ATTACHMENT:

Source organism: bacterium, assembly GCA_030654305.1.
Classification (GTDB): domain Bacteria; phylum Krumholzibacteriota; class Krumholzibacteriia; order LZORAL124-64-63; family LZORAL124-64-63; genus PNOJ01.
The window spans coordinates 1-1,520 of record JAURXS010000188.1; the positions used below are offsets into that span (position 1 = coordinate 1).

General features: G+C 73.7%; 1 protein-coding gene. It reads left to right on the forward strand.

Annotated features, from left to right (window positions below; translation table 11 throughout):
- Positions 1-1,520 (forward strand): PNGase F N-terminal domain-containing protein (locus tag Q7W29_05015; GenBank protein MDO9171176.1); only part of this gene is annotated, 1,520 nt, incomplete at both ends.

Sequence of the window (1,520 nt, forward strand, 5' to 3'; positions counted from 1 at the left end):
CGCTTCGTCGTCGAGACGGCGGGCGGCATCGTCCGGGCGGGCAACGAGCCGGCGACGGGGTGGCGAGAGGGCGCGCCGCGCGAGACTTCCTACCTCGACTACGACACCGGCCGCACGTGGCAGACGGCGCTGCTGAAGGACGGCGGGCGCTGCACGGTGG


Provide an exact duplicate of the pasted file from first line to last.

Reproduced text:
Source organism: bacterium, assembly GCA_030654305.1.
Classification (GTDB): domain Bacteria; phylum Krumholzibacteriota; class Krumholzibacteriia; order LZORAL124-64-63; family LZORAL124-64-63; genus PNOJ01.
The window spans coordinates 1-1,520 of record JAURXS010000188.1; the positions used below are offsets into that span (position 1 = coordinate 1).

General features: G+C 73.7%; 1 protein-coding gene. It reads left to right on the forward strand.

Annotated features, from left to right (window positions below; translation table 11 throughout):
- Positions 1-1,520 (forward strand): PNGase F N-terminal domain-containing protein (locus tag Q7W29_05015; GenBank protein MDO9171176.1); only part of this gene is annotated, 1,520 nt, incomplete at both ends.

Sequence of the window (1,520 nt, forward strand, 5' to 3'; positions counted from 1 at the left end):
CGCTTCGTCGTCGAGACGGCGGGCGGCATCGTCCGGGCGGGCAACGAGCCGGCGACGGGGTGGCGAGAGGGCGCGCCGCGCGAGACTTCCTACCTCGACTACGACACCGGCCGCACGTGGCAGACGGCGCTGCTGAAGGACGGCGGGCGCTGCACGGTGG